This hotel was built of air dried virgin timber, which is the reason the structure is still solid as steel. After being closed for several years the hotel has been undergoing renovations and remodelling and the businesses located within its historic walls are being revived to provide a full hospitality package for guests that include rooms, suites, meeting areas, a banquet room, liquor store, pub, and restaurant.
The construction of St. John's Church was the result of the residents of Powell River pooling their resources together to build a nondenominational place of worship.
The Powell River Company had a policy of keeping itself removed from the community's religious activities. Nevertheless, they made a substantial donation in order to have the church completed.
St. John's was built in 1913 in a traditional Gothic Revival style. Added to the facade of the church are "craftsman brackets", these being the significant feature of most Powell River homes of the time. St. John's was the only nonresidential structure to incorporate their use. The brackets can be seen particularly clearly in this early photograph. There are a total of six brackets, three appearing to support each of the two eaves.
A unique feature of the architecture of St. John's is the inlaid wood arch above the entrance doors. The style is of Moorish origin, usually found in Moslem mosques. Uncertain as to the reason for the choice of entrance, we do know that the effect of the design is to give an open, expansive, light and airy feel.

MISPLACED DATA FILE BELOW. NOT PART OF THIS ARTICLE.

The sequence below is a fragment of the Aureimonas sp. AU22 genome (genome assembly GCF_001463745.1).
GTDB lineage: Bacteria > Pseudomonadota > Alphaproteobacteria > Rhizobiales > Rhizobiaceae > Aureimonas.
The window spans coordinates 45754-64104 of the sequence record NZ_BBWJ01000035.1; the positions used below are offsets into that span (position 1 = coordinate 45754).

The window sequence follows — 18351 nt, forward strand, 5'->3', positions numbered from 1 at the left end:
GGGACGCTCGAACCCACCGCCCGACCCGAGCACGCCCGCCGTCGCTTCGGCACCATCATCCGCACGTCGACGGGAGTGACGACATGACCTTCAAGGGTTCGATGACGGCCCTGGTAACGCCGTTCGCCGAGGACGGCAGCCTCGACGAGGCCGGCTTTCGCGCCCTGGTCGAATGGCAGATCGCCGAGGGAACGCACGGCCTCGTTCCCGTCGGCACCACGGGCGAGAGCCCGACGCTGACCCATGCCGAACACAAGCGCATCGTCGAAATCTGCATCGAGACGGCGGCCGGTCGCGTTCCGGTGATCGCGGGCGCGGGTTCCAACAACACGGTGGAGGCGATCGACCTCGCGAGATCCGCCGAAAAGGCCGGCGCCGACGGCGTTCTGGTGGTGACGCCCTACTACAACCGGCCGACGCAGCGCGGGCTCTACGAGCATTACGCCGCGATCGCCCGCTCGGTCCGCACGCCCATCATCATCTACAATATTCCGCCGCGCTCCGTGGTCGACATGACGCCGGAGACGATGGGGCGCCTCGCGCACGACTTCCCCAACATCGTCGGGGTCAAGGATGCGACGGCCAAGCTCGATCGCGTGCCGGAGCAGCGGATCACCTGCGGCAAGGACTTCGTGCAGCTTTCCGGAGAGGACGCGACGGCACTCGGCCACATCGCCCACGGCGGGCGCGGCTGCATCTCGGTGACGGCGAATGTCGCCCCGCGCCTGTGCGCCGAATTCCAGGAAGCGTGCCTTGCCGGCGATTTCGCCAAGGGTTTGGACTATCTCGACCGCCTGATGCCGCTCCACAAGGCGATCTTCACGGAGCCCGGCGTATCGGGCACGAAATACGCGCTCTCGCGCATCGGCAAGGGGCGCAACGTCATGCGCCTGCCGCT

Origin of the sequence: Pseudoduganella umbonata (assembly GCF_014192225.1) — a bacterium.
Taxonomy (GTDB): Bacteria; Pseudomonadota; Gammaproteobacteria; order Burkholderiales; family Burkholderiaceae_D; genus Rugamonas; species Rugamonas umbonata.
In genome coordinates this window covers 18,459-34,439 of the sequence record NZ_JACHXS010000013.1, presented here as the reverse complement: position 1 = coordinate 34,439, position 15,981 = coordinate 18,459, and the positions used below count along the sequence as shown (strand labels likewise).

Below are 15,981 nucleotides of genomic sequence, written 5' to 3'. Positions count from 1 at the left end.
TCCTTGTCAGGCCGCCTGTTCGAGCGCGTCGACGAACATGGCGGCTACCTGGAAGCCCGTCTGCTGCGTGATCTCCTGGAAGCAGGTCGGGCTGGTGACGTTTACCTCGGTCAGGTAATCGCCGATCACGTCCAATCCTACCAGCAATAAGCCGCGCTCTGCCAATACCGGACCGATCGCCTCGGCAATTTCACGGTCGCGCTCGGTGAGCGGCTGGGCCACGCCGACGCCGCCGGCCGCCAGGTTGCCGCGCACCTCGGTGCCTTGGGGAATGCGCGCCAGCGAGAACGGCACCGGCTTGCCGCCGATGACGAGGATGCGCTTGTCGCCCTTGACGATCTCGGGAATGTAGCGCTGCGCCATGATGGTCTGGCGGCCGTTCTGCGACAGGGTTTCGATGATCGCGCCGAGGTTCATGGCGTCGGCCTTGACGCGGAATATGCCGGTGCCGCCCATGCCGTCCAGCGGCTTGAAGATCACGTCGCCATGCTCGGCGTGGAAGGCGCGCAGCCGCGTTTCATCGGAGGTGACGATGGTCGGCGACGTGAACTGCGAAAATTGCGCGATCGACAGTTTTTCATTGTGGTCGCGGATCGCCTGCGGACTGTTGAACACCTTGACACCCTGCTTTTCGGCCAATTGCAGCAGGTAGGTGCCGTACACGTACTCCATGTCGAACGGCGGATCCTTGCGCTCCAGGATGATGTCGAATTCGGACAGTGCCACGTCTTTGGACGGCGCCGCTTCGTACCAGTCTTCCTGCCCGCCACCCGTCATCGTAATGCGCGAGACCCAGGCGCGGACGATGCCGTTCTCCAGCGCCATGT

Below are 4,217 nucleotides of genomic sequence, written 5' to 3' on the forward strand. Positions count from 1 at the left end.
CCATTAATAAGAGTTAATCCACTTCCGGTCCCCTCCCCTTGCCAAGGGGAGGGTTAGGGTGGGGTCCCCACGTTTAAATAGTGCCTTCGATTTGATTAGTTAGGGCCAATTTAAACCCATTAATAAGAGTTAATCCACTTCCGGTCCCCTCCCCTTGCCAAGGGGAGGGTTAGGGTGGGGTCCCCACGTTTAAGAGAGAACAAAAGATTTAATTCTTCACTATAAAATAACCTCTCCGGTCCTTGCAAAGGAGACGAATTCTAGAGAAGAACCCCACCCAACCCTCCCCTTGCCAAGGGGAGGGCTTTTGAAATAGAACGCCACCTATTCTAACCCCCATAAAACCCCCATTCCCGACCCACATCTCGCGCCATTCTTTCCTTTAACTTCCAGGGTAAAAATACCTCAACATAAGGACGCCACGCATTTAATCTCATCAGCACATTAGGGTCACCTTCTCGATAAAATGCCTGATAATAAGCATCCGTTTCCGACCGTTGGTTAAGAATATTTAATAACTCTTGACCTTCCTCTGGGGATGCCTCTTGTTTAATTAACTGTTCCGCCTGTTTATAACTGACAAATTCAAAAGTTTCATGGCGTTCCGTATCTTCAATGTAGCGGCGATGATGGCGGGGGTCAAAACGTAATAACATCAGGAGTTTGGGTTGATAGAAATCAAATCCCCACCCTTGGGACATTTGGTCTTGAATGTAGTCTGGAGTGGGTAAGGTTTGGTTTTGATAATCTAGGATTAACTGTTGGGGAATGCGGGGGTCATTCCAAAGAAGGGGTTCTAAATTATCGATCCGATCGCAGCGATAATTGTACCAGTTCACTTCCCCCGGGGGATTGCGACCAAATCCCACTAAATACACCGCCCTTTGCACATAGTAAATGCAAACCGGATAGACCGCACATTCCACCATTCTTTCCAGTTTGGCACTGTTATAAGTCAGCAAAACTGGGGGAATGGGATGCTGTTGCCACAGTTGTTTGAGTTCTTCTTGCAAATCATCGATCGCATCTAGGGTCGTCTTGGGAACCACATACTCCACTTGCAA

As the church catered to a number of denominations it may have chosen this feature as the best way to make everyone feel that St. John's was their own place of worship regardless of denomination. Having remained a multi-
In 1916, three years after the completion of the nondenominational St. John's, the Catholic community pooled their resources to build St. Joseph's Church and Rectory. As well as providing all the clear timber needed to build the structure the Powell River Company also provided a large sum of money to see the building completed.
Architecturally, St. Joseph's has been praised by many. Combined with its function as a church and rectory, it was built with great sensitivity to the adjoining neighbourhood.
A significant feature of the church is the particularly large belfry atop which stands a simple wooden cross.
St. Joseph's stands across the street to the northeast of St. John's and so the area became known as Church's Corner. The townspeople would walk together to church, socialize, then part company to attend their respective services, coming together again afterwards.
In the early years, Powell River's first hospital was located in a tent which was then replaced with a bunkhouse. After the arrival of Dr. Henderson in 1911, St. Luke's Hospital was completed in 1913.The hospital was located next door to Dr. Henderson's home.
With Powell River's newfound sophistication, St. Luke's (now known as the Kenmar Building) was finished in a different style or character on each of its three floors. For example, the third floor was painted in a flat white with a sharp ' hospital white' trim. The overall effect gave Powell River's first professional hospital a distinct character.
Architecturally the building is significant for the manner in which it was designed, as the hospital replicates two of the Powell River Company's original apartment blocks, both of which have now been demolished.
Townsite Architecture -